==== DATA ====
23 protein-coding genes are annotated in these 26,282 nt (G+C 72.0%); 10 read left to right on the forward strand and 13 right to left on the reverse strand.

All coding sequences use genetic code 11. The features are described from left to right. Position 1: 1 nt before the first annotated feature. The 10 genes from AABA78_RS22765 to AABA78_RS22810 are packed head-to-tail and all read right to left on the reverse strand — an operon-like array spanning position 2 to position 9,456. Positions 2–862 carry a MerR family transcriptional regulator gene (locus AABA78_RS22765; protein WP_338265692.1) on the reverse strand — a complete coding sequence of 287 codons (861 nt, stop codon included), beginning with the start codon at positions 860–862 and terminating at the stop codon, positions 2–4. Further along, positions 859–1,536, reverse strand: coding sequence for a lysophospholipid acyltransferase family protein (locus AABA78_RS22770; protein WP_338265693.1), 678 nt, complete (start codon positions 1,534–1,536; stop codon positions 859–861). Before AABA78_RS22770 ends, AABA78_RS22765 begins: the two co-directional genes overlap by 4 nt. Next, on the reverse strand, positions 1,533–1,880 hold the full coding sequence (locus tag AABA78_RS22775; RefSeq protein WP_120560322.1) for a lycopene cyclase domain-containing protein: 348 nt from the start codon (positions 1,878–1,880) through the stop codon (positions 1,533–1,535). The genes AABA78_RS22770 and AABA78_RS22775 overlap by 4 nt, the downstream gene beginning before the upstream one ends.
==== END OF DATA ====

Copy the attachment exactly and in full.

23 protein-coding genes are annotated in these 26,282 nt (G+C 72.0%); 10 read left to right on the forward strand and 13 right to left on the reverse strand.

All coding sequences use genetic code 11. The features are described from left to right. Position 1: 1 nt before the first annotated feature. The 10 genes from AABA78_RS22765 to AABA78_RS22810 are packed head-to-tail and all read right to left on the reverse strand — an operon-like array spanning position 2 to position 9,456. Positions 2–862 carry a MerR family transcriptional regulator gene (locus AABA78_RS22765; protein WP_338265692.1) on the reverse strand — a complete coding sequence of 287 codons (861 nt, stop codon included), beginning with the start codon at positions 860–862 and terminating at the stop codon, positions 2–4. Further along, positions 859–1,536, reverse strand: coding sequence for a lysophospholipid acyltransferase family protein (locus AABA78_RS22770; protein WP_338265693.1), 678 nt, complete (start codon positions 1,534–1,536; stop codon positions 859–861). Before AABA78_RS22770 ends, AABA78_RS22765 begins: the two co-directional genes overlap by 4 nt. Next, on the reverse strand, positions 1,533–1,880 hold the full coding sequence (locus tag AABA78_RS22775; RefSeq protein WP_120560322.1) for a lycopene cyclase domain-containing protein: 348 nt from the start codon (positions 1,878–1,880) through the stop codon (positions 1,533–1,535). The genes AABA78_RS22770 and AABA78_RS22775 overlap by 4 nt, the downstream gene beginning before the upstream one ends.